The F45 workout schedule looks madly exciting; its website is like an ice-cream counter, tons of different classes with zingy names – Brooklyn, Panthers, Hollywood, Romans. Plus, they all have groovy graphics and you think, “This sounds exactly me. I would like to improve my combat prowess while working on my core strength. I want an infamous, 1,000-calorie-burning cardio workout.” They’re on to something, goddamn them. The idea is quite simple – all the workouts a person could do, boiled into 45 minutes, fancied up with themes – and through some combination of variety and enthusiasm, they lull you into thinking it’s actually something you want to do.
I rejected everything that required a partner (Wingman, which is paired resistance; and 22, which is paired cardio, because I am not here to make friends). Foxtrot is an EPIC (their capitals) cardio workout with two intensity levels: a 45-second set and a 20-second one. The idea is that you are more measured in the longer burst, then go flat out on the shorter one.
Picture the scene: you need to do 10 Russian twists (sitting on the floor with your legs up and your back almost straight, putting an imaginary ball to one side, then to the other) and 10 mountain climbers (in a sort of push-up position, then you make a climb-style motion with your legs). It reminds me a little of British Military Fitness: these exercises feel classic, as though they were devised by the Canadian air force around the time they invented planes. The truly distinctive thing about them is how much easier they look when other people are doing them. The very idea that, after 45 seconds, I would start over and do it more vigorously was fanciful. For the 20-second slot, I was pretending.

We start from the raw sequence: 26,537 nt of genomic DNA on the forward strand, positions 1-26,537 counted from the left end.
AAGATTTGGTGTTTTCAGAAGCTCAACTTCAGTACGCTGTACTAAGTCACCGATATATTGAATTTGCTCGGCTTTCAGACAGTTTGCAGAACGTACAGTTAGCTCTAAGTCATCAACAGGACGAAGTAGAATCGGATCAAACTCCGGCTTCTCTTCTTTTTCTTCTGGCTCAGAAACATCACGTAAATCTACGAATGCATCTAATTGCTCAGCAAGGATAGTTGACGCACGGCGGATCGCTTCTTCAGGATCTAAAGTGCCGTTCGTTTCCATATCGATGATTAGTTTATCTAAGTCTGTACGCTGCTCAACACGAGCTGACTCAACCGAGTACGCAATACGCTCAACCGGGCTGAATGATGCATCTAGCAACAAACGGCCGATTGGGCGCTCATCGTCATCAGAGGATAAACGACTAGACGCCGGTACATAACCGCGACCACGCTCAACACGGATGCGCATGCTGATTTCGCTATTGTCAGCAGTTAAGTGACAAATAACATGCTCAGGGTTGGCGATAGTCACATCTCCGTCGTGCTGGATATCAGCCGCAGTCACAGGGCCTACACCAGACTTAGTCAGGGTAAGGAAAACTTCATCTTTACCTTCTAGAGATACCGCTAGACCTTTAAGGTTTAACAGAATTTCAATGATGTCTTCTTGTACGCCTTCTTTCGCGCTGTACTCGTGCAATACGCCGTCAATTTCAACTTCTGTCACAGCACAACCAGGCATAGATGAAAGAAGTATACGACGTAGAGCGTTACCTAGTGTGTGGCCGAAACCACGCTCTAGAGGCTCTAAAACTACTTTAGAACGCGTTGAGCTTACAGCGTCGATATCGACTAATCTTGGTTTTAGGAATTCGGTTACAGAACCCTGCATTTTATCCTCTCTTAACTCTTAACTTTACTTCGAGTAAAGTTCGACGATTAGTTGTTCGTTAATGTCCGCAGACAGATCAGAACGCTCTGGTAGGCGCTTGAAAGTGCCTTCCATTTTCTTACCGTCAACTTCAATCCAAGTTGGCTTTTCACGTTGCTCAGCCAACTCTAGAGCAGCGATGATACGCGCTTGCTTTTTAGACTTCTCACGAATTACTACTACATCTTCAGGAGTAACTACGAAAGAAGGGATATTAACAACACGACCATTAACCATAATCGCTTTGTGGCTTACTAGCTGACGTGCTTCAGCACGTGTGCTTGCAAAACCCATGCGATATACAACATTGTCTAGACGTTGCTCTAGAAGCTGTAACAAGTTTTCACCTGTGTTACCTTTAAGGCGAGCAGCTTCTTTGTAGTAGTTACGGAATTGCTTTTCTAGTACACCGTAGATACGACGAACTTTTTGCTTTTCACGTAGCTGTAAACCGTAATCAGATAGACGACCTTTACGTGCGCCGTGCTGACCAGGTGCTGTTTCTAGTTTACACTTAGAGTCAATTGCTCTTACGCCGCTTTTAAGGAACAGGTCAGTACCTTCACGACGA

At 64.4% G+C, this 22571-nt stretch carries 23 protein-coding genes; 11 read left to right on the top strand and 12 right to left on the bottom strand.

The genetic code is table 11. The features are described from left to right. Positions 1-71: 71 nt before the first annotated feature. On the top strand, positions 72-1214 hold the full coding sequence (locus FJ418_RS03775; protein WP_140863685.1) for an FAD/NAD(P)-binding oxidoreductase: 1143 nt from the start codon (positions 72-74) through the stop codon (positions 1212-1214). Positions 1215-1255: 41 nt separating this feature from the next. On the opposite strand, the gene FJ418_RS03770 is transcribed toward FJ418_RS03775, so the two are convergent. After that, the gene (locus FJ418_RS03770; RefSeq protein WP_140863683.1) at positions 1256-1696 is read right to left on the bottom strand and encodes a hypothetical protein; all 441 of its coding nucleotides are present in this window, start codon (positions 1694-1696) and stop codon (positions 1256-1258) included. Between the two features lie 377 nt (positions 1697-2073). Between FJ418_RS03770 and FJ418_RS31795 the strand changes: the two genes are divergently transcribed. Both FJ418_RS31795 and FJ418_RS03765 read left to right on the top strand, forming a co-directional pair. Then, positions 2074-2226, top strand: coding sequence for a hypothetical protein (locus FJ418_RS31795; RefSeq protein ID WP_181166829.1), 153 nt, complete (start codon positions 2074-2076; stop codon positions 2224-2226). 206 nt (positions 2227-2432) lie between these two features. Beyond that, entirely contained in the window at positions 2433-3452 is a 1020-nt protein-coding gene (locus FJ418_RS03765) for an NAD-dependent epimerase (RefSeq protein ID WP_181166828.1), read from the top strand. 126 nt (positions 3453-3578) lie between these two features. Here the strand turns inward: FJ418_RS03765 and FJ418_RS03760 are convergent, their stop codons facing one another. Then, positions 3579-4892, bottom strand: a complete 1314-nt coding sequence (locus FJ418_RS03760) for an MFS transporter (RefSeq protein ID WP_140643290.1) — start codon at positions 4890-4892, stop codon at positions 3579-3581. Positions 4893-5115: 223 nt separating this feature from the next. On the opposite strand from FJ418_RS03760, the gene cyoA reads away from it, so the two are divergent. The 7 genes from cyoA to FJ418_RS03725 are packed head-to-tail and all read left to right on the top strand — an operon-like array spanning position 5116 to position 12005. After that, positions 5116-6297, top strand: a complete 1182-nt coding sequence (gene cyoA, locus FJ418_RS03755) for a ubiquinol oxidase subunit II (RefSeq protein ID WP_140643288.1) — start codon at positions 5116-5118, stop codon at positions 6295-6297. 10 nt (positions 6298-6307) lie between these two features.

Jumping jacks, lateral dips, all manner of evil crunching; the main obstacle you’re working with here – hefting about, buckling under the weight of – is your own body. I will say one thing for the short burst; at least it stops. The relief of a thing, stopping, occurs more than once a minute. But then it starts again, so you know, swings and roundabouts.
Circuits are good for the short-of-concentration-span, but this wasn’t varied enough in arduousness. Some of it needs to be easy. I’d like a nice, gentle bicycle (lying on your back kicking your legs in a horizontal Miss Marple fashion, not a literal bicycle) every once in a while, maybe once every four minutes. Yet this has been crafted with such concerted instrumentalism – not a second wasted, results you could put on a billboard – there were people in the class who’d have probably complained if the nausea had let up.
I’m reminded of the economist Ha-Joon Chang’s critique of productivity: not everything has to be efficient. If someone played a minuet seven times faster, could we call that better? I can’t be sure, but I would have been happier with a foxtrot twice as long and half as hard.
What I learned
It’s meant to be quasi-social, hence the paired sessions. On Saturdays, there is a DJ.